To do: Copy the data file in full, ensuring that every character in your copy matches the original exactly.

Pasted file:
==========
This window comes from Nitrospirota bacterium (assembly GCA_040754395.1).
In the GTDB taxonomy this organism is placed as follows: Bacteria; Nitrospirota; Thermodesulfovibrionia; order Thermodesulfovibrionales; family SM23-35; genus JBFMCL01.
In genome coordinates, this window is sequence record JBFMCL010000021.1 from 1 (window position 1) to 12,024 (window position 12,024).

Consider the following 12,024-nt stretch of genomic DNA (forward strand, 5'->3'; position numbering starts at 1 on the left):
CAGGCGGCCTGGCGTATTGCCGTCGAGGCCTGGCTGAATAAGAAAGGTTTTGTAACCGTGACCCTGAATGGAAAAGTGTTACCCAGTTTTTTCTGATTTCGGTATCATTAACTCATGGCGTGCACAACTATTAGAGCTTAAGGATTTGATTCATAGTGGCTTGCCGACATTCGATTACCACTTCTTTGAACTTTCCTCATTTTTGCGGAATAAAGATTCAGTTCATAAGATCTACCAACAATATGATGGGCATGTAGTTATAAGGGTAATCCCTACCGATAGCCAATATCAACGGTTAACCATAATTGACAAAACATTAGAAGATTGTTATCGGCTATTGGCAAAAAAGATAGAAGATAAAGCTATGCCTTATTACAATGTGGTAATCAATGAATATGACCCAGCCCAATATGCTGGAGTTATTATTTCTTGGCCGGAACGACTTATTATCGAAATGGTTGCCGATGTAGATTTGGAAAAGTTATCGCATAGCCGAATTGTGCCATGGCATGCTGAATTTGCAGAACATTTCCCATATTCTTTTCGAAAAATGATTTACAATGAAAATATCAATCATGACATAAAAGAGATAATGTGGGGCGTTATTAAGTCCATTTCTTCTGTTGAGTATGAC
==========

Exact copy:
This window comes from Nitrospirota bacterium (assembly GCA_040754395.1).
In the GTDB taxonomy this organism is placed as follows: Bacteria; Nitrospirota; Thermodesulfovibrionia; order Thermodesulfovibrionales; family SM23-35; genus JBFMCL01.
In genome coordinates, this window is sequence record JBFMCL010000021.1 from 1 (window position 1) to 12,024 (window position 12,024).

Consider the following 12,024-nt stretch of genomic DNA (forward strand, 5'->3'; position numbering starts at 1 on the left):
CAGGCGGCCTGGCGTATTGCCGTCGAGGCCTGGCTGAATAAGAAAGGTTTTGTAACCGTGACCCTGAATGGAAAAGTGTTACCCAGTTTTTTCTGATTTCGGTATCATTAACTCATGGCGTGCACAACTATTAGAGCTTAAGGATTTGATTCATAGTGGCTTGCCGACATTCGATTACCACTTCTTTGAACTTTCCTCATTTTTGCGGAATAAAGATTCAGTTCATAAGATCTACCAACAATATGATGGGCATGTAGTTATAAGGGTAATCCCTACCGATAGCCAATATCAACGGTTAACCATAATTGACAAAACATTAGAAGATTGTTATCGGCTATTGGCAAAAAAGATAGAAGATAAAGCTATGCCTTATTACAATGTGGTAATCAATGAATATGACCCAGCCCAATATGCTGGAGTTATTATTTCTTGGCCGGAACGACTTATTATCGAAATGGTTGCCGATGTAGATTTGGAAAAGTTATCGCATAGCCGAATTGTGCCATGGCATGCTGAATTTGCAGAACATTTCCCATATTCTTTTCGAAAAATGATTTACAATGAAAATATCAATCATGACATAAAAGAGATAATGTGGGGCGTTATTAAGTCCATTTCTTCTGTTGAGTATGAC